The Shakespeare Conference: SHK 16.1345 Friday, 19 August 2005
Date: Thursday, 18 Aug 2005 11:58:41 -0500
Subject: What Happens in "Hamlet"
Jim Blackie wrote,
>I do understand the myriad interpretations of Hamlet's character and
>rationale for his near torportude. But my recent reading of John Dover
>Wilson's writings, currently "What Happens in Hamlet" seems a rational,
>analytical study of the play and Hamlet the character, finally resolving
>for me the reason behind Hamlet's reluctance to act. Wilson seems to
>have applied Occam's razor to the play and established a reasonable,
>rationale explanation that surely must have been embraced before now. I
>won't even attempt to run through the lengthy questions he poses and
>them answers, as they are many and rather detailed, and I trust at least
>several of you have read this and are familiar with his arguments.
I am not now familiar with John Dover Wilson's work on "Hamlet". Here in
my dotage, I remember that I have read his works, but cannot remember
what he wrote.
Nevertheless, I have my own (and my old professor's) explanation of
Hamlet's reluctance: He is trying to find a way to publicly expose
Claudius, who must be executed as an act of public justice, not merely
killed as an act of private revenge. Hamlet must act as a responsible
Prince of the realm, not as a son seeking personal revenge. And so,
after a period of flopping about in philosophical considerations and
emotional agonies, he comes upon the idea of the play, importantly have
been handed that possibility by the accident of the players arrival at
the court. (I say, "importantly," because it is another example of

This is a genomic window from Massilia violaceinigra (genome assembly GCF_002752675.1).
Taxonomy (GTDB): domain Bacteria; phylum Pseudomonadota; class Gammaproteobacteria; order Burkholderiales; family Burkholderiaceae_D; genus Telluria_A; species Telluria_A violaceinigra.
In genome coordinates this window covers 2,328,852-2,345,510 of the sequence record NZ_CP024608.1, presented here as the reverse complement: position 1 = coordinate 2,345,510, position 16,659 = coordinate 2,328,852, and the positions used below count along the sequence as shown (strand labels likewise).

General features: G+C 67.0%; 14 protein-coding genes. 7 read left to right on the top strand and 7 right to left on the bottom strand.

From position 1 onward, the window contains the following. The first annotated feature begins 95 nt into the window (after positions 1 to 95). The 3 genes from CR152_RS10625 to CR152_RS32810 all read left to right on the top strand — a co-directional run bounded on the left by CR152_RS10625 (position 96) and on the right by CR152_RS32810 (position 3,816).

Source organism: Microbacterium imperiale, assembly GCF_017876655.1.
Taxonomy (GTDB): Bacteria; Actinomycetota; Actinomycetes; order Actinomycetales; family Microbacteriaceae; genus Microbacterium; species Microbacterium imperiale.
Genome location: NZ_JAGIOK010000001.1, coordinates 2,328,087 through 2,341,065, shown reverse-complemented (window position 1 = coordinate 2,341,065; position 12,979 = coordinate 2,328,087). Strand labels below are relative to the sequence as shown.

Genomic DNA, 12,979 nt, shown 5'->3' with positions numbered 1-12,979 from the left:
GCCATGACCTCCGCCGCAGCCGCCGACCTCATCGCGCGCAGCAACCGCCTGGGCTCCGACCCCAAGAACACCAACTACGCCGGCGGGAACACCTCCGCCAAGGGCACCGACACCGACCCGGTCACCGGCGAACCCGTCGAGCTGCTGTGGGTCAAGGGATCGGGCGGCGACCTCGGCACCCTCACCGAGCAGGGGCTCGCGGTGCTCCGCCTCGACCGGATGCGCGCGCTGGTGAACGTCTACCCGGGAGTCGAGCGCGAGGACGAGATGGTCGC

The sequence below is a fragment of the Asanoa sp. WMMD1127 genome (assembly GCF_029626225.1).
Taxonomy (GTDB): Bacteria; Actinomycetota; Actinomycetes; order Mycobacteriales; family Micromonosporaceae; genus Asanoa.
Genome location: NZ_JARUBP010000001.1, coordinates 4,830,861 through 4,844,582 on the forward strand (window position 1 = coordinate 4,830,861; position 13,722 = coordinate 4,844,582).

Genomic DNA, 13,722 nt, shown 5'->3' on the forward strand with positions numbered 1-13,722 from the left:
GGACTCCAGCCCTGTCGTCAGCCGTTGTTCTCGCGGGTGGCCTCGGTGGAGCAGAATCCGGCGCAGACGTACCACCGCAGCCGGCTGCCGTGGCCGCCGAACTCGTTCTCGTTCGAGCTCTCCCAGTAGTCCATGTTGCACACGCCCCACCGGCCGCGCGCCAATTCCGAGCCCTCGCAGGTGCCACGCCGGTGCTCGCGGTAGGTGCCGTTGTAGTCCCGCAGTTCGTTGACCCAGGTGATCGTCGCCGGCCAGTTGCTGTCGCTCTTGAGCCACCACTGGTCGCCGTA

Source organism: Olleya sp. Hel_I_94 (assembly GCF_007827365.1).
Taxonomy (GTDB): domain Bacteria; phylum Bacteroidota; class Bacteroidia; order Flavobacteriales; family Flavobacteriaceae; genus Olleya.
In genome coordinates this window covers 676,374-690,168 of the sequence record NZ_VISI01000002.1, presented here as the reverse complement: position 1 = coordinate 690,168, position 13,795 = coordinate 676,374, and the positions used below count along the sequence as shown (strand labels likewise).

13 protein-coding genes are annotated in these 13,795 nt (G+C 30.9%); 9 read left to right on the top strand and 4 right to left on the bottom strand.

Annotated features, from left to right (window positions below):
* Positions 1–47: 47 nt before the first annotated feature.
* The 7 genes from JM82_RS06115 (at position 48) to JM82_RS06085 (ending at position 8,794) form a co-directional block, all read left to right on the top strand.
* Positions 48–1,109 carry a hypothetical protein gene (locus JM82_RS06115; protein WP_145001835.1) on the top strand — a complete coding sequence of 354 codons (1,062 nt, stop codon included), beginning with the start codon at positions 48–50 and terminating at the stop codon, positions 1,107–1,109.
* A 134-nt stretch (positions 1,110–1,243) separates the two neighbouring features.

Hamlet's waiting to be goaded to act rather than - like Fortinbras -
taking an issue himself and running with it.)
The play he hopes will reveal Claudius' guilt to the court, but as
Claudius might have left the performance merely because of a sudden
dyspeptic condition (Horatio's less than unenthusiastic response to
Hamlet's question at the end of the play suggesting that Hamlet's
interpretation of the event is hardly convicting), nothing is
accomplished but Claudius' awareness that Hamlet knows his crime and is
determined to expose it.
From here and on this issue we may leap to the last scene of the play
where, with the testimony to the court of Laertes' confession and the
Queen's remarks, Claudius' crime is made known and punished, Hamlet
himself reveling in his role as public executioner and private avenger.
But the crime for which Claudius is publicly punished is his successful
design to kill the Prince, not his murder of the Old King which regicide
still remains unknown to any but Hamlet.
I hope my view here is compatible with that of John Dover Wilson. If it
isn't, could someone please note briefly Wilson's contrary argument?
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